San Juan Skyway

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San Juan Skyway marker
San Juan Skyway
Route information
Length233.0 mi[1] (375.0 km)
ExistedSeptember 1988 [2]–present
Highway system
Colorado State Highways

The San Juan Skyway is an All-American Road and a component in the Colorado Scenic and Historic Byway System. It forms a 233.0-mile (375.0 km) loop in the southwest part of the U.S. state of Colorado traversing the heart of the San Juan Mountains. It roughly parallels the routes of the narrow gauge railways: Rio Grande Southern (US 160, SH 145 and SH 62); and the unconnected Ouray and Silverton Branches of the Denver & Rio Grande along US 550 with the Silverton Railroad bridging a part of the gap. Its origin can be traced to the Around the Circle Route promoted by the D&RG.

Route description[edit]

U.S. Highway 160[edit]

View of San Juan Mountains from the San Juan Skyway

Starting in Durango, Colorado, the largest city on San Juan Skyway, the byway follows U.S. Highway 160 (US 160) west through the town of Mancos to Cortez passing the entrance to Mesa Verde National Park.

State Highway 145[edit]

Lizard Head Peak

The byway turns north at Cortez, following State Highway 145 (SH 145) through the town of Dolores and the Dolores River into the San Juan National Forest. The byway passes through Rico, county seat of Dolores County prior to 1941. The old Courthouse still remains. From Rico the byway crosses 10,222 ft (3116 m) Lizard Head Pass and enters the Uncompahgre National Forest. Lizard Head Pass provides views of the 14,159-foot (4,316 m) El Diente Peak, the 14,246-foot (4,342 m) Mount Wilson, the 14,017-foot (4,272 m) Wilson Peak and the pass's namesake, the 13,113-foot (3,997 m) Lizard Head Peak. The byway descends near the town of Ophir past the location of the Ophir Loop of the Rio Grande Southern Railroad. A spur road heads off to the mining town turned ski resort of Telluride. The byway follows the San Miguel River to the town of Placerville.

State Highway 62[edit]

The byway turns east at Placerville onto SH 62 and follows it over Dallas Divide. There are many excellent views of the San Juan Mountains, especially of the mountains around the 14,150-foot (4,310 m) Mount Sneffels. From top of the divide the byway descends into the town of Ridgway. The entire route of the byway from Durango to Ridgway roughly follows the route of the Rio Grande Southern Railroad.

U.S. Highway 550[edit]

The characteristic red mountains of Red Mountain Pass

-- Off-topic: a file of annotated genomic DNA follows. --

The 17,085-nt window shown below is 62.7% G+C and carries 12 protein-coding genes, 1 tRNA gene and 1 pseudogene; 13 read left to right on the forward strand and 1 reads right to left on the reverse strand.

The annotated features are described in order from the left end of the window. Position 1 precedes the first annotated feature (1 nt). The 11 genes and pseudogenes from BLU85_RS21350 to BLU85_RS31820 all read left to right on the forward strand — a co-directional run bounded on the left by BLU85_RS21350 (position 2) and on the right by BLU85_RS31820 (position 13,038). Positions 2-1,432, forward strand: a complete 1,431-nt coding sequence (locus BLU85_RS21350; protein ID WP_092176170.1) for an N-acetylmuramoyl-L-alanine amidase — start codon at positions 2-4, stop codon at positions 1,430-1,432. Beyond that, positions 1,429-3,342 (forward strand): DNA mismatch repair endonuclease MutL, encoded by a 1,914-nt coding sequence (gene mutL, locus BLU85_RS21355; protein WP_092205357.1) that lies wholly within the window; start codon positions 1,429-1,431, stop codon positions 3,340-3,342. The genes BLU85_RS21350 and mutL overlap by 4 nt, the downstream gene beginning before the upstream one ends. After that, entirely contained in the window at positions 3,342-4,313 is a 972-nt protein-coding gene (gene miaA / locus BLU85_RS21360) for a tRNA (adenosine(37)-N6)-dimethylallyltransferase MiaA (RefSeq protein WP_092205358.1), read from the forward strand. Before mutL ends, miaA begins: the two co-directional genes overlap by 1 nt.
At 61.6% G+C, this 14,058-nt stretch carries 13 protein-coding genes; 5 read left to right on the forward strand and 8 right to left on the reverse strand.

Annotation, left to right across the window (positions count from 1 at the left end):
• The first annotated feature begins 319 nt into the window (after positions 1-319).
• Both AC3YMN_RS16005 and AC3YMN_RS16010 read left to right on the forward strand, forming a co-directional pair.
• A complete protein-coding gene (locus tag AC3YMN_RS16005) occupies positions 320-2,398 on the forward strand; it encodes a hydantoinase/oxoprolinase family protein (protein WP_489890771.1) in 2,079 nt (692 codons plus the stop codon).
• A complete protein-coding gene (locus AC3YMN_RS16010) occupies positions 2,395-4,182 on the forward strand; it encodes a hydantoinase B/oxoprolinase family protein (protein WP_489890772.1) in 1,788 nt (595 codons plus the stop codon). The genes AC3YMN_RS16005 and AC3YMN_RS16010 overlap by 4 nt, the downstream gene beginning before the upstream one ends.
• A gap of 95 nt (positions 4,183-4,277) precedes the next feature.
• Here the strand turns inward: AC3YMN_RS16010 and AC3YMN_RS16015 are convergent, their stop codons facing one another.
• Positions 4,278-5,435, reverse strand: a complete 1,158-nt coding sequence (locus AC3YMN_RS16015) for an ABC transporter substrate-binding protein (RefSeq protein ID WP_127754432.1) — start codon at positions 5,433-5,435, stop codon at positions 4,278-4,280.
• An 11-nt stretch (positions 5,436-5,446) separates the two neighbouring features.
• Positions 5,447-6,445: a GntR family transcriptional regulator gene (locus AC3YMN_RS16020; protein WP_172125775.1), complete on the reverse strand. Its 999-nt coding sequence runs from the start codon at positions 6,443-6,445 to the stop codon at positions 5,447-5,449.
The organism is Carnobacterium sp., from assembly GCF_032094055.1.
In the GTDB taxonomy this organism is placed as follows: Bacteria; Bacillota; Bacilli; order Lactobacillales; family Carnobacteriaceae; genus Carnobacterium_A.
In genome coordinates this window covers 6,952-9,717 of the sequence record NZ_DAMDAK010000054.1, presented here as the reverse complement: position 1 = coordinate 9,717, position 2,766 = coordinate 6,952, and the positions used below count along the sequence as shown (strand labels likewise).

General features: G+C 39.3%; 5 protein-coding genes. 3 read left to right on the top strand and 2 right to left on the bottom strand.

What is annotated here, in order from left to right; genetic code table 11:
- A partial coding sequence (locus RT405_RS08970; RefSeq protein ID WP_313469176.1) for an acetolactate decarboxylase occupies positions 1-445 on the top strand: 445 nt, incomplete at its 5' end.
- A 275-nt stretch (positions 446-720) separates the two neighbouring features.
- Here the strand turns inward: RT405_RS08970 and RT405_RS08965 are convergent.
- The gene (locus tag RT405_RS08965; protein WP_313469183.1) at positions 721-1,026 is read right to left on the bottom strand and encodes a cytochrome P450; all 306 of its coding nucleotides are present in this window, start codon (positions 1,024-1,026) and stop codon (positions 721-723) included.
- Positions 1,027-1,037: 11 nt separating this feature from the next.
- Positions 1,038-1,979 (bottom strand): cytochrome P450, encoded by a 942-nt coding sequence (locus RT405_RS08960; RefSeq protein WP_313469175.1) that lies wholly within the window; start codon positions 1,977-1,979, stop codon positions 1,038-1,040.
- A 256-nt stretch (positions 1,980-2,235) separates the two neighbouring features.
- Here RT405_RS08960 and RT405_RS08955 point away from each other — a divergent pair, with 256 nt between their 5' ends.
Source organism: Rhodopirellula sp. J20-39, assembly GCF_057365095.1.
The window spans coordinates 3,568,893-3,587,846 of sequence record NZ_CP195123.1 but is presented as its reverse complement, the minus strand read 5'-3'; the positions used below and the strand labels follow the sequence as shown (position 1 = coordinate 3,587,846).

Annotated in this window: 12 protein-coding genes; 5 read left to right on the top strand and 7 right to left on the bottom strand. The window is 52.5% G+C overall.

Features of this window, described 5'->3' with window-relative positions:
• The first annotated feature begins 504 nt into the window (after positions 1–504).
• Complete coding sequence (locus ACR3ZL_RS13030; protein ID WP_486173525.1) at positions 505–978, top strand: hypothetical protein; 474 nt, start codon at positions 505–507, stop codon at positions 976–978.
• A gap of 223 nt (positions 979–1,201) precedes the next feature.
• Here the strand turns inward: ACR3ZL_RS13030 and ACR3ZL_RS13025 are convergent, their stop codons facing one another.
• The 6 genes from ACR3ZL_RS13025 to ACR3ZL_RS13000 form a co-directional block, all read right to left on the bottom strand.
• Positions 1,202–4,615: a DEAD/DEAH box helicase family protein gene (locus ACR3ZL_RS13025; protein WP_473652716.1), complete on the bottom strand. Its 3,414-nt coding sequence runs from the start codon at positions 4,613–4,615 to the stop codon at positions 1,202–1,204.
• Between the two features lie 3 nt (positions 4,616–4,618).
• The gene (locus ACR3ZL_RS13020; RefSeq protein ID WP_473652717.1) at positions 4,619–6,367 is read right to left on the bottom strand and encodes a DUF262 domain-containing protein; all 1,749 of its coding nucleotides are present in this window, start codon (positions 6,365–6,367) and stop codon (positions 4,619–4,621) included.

Abrams Mountain above Ouray

From Ridgway, the byway turns south onto US 550 following the Uncompahgre River into the Victorian mining town of Ouray. The highway is referred to as the Million Dollar Highway from Ouray south back to Durango. For the first 7.0 miles (11.3 km) south of Ouray the byway follows through the Uncompahgre Gorge. Just past the only tunnel on the route, just south of Ouray, the road crosses over Bear Creek Falls on a bridge at the location of an impassable toll booth on the original road. The Alpine Loop National Back Country Byway, a four wheel drive jeep road, takes off in the gorge south of Bear Creek Falls. Before leaving the gorge the byway passes through a snow shed under the Riverside Slide avalanche zone. A monument stands near here honoring those who have lost their lives in the avalanche, including several snowplow operators. At this point the byway enters Ironton Park, a nice flat valley in contrast to the gorge. The road ascends several switchbacks, or S-curves, past the Idarado mining operation to the 11,018-foot (3,358 m) summit of Red Mountain Pass, providing views of Red Mountain and several ghost towns. Back into the San Juan National Forest the highway descends through the Chattanooga Valley to Silverton.

From Silverton the byway passes over the 10,910-foot (3,330 m) Molas Pass and the 10,640-foot (3,240 m) Coal Bank Pass, descending past the ski resort of Purgatory Resort. From Hermosa, the road parallels the Durango and Silverton narrow gauge railroad before returning to Durango.


The San Juan Skyway was designated as a National Forest Scenic Byway in September 1988. It was later named a Colorado Scenic and Historic Byway in 1989 and an All-American Road in September 1996.[2]


  1. ^ Staff. "San Juan Skyway". National Scenic Byways. Federal Highway Administration. Retrieved September 11, 2011.
  2. ^ a b Staff. "Official Designations". San Juan Skyway. Federal Highway Administration. Retrieved September 11, 2011.

External links[edit]